Volume > Issue > Probing Russian Orthodox Spirituality

Probing Russian Orthodox Spirituality

SPIRITUAL DIRECTION FOR CONTEMPORARY CHRISTIANS

By Alphonse Vinh | May 1993
Alphonse Vinh, who was born in Vietnam, is a re­search librarian at Yale University, a teaching Fellow at Yale's Berkeley College, and a Catholic layman.

A key figure in the Russian Orthodox spir­itual experience is the staretz, a grace-filled in­dividual, usually a monk, who possesses the special charism of starchestvo, or spiritual direc­tion. The staretz acquires this charism through heroic ascetical labors which culminate in a total dying to self followed by a rebirth in Christ. For his disciples, the staretz is like a dear mirror in which each disciple can see his true face. And as a living icon, as it were, of Christ, the staretz radiates divine grace and wisdom.

Sincere Orthodox men and women have yearned to live lives more fully touched by fel­lowship with God. Whenever they began their first feeble steps on the path to God, the Fathers of the Orthodox Church advised them, “Find the Map.” This “Map” is the precious accumulated Tradition of spirituality left be­hind by the Fathers of the Orthodox Church through their writings, oral teachings, and liv­ing disciples. The staretz, as someone with extraordinary insight into the human heart, helps inexperienced pilgrims correctly interpret the Map, in order for them to journey in the direction God has individually planned for them.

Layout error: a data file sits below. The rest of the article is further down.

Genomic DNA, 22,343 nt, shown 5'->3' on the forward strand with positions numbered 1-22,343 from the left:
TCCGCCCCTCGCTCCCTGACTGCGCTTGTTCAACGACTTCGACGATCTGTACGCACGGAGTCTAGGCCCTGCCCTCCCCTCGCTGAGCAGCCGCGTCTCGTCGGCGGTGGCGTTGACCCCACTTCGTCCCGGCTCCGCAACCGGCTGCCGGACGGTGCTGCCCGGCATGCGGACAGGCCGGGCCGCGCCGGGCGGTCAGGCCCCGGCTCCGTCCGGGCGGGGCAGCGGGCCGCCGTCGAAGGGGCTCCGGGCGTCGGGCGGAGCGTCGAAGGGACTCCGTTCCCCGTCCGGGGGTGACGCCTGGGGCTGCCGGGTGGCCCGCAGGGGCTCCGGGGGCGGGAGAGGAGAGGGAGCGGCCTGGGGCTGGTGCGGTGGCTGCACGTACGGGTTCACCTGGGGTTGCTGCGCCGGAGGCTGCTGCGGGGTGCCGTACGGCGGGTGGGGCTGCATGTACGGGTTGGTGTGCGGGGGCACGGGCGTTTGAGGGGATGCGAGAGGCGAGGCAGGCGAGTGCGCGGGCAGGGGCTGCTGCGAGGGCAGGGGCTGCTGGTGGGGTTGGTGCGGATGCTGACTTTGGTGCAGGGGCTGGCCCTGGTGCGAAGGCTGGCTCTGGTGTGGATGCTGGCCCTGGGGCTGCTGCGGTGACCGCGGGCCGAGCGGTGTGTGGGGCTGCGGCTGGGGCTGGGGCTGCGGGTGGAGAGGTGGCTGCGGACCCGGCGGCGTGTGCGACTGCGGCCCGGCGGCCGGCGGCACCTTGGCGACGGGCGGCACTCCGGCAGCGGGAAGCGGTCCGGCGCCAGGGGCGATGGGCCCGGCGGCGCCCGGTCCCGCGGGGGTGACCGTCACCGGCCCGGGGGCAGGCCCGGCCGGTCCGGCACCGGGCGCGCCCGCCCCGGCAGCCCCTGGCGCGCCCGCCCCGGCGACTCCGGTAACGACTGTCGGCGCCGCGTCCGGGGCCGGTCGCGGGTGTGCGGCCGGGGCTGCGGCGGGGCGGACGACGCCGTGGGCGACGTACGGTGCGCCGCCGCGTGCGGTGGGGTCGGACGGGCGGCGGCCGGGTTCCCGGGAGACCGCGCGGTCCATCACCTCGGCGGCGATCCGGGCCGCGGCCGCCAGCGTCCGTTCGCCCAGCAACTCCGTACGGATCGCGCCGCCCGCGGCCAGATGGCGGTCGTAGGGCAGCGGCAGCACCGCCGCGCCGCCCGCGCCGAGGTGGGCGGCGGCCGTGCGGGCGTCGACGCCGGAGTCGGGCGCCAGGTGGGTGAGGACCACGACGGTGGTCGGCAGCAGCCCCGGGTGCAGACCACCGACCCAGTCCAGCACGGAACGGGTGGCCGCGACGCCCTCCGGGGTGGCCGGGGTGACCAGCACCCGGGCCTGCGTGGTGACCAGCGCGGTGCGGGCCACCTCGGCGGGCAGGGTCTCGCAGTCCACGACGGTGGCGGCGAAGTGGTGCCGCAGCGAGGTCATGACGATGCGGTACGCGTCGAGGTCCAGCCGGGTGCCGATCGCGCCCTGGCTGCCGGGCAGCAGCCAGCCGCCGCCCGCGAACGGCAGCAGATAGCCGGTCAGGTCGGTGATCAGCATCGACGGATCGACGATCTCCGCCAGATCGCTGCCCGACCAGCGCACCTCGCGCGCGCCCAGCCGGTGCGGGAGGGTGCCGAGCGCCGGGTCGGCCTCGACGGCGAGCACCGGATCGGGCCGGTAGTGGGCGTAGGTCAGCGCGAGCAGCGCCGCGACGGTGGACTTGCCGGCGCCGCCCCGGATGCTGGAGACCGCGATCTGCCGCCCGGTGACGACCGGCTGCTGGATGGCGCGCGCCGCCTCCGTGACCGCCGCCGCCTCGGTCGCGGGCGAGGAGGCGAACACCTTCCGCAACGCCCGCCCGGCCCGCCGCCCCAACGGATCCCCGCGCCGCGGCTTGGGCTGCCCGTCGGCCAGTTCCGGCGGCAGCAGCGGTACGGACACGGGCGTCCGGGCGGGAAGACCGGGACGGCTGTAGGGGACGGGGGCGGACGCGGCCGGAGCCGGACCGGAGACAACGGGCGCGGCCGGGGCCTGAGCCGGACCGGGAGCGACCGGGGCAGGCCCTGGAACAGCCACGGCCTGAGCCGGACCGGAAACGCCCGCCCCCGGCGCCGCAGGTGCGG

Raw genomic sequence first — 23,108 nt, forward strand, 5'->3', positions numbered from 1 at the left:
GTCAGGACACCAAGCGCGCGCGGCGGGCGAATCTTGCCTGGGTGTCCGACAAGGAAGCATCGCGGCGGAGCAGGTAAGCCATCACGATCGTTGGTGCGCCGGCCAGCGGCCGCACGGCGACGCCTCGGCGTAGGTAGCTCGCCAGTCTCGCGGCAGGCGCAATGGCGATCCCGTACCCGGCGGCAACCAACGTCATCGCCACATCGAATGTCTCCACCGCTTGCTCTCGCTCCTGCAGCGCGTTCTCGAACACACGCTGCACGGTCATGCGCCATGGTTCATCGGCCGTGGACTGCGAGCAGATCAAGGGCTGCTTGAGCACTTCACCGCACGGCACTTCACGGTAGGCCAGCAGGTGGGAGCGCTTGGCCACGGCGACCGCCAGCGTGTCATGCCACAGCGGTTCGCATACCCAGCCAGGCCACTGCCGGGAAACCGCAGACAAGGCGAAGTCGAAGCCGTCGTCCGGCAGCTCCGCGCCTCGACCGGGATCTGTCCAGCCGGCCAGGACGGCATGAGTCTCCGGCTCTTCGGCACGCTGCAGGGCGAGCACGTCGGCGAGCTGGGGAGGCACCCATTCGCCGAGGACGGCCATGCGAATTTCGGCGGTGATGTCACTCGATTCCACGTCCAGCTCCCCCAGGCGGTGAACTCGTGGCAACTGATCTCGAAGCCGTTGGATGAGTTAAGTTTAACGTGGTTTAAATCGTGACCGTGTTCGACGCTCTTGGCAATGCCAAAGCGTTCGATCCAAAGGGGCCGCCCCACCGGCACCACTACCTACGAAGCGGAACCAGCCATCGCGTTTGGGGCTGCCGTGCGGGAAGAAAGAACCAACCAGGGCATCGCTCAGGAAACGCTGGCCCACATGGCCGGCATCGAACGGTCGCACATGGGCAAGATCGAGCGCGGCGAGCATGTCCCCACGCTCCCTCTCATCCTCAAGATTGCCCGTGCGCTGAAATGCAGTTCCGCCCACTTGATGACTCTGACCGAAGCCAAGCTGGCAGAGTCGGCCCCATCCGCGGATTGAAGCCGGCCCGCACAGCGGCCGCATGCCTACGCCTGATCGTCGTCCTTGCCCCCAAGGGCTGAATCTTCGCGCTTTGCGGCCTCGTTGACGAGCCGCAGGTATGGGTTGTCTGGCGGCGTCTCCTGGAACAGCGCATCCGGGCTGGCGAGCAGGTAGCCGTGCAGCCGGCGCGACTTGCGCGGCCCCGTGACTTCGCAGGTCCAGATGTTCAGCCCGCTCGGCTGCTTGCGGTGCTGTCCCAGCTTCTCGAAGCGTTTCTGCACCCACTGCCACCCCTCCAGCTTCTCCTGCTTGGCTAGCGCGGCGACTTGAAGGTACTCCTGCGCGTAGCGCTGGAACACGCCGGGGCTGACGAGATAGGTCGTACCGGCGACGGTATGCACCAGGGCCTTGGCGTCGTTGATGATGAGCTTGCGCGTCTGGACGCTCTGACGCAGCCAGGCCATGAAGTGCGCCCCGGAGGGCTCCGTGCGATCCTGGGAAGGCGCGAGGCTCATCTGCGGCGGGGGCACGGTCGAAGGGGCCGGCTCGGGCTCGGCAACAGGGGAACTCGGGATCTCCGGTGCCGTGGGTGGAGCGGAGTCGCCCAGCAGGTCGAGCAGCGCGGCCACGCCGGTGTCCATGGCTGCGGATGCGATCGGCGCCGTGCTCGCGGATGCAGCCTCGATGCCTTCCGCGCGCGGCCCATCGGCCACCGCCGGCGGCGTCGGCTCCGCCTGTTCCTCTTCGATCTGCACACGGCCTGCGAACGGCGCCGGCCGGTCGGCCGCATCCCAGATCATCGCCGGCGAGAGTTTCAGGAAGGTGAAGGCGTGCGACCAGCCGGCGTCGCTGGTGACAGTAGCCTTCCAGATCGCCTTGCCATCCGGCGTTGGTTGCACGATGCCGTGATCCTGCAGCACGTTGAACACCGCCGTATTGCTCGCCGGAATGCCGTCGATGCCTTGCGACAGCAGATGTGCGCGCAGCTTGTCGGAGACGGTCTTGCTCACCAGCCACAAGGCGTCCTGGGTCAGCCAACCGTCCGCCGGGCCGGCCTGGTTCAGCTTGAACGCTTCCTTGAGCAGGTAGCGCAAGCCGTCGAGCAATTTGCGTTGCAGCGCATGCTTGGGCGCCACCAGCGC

The startsii assiduously stuck to the Map in their own spiritual teachings. When staretz Amvrosii of Optino (Dostoevskii’s spiritual teacher) began his starchestvo, he always limit­ed his advice to the opinions of the Fathers. It was not until much later, when Amvrosii had traveled all the regions of the Map, had per­sonally acquired the Mind of the Fathers, that he was genuinely free to act on his own spontaneous, patristically molded intuition. Nonetheless, Amvrosii constantly referred to the Map of the Fathers.

When Amvrosii was a young monk, he was carefully groomed to become a staretz by his predecessor and master in starchestvo, sta­retz Makarii. One day the latter joyfully per­ceived his future successor’s progress in attain­ing the Mind of the Fathers. Makarii chuckled and remarked, “Look, look, Amvrosii is taking away my bread, taking away my bread!” This story illustrates another facet of the character of a true staretz: a complete absence of pro­prietorship in being a spiritual master. Above all, this is supremely important: True spiritual guidance is devoid of self-interest. A staretz cannot be anything but an impostor and is in fact a spiritual murderer if he desires his spir­itual children to remain dependent on him for life.

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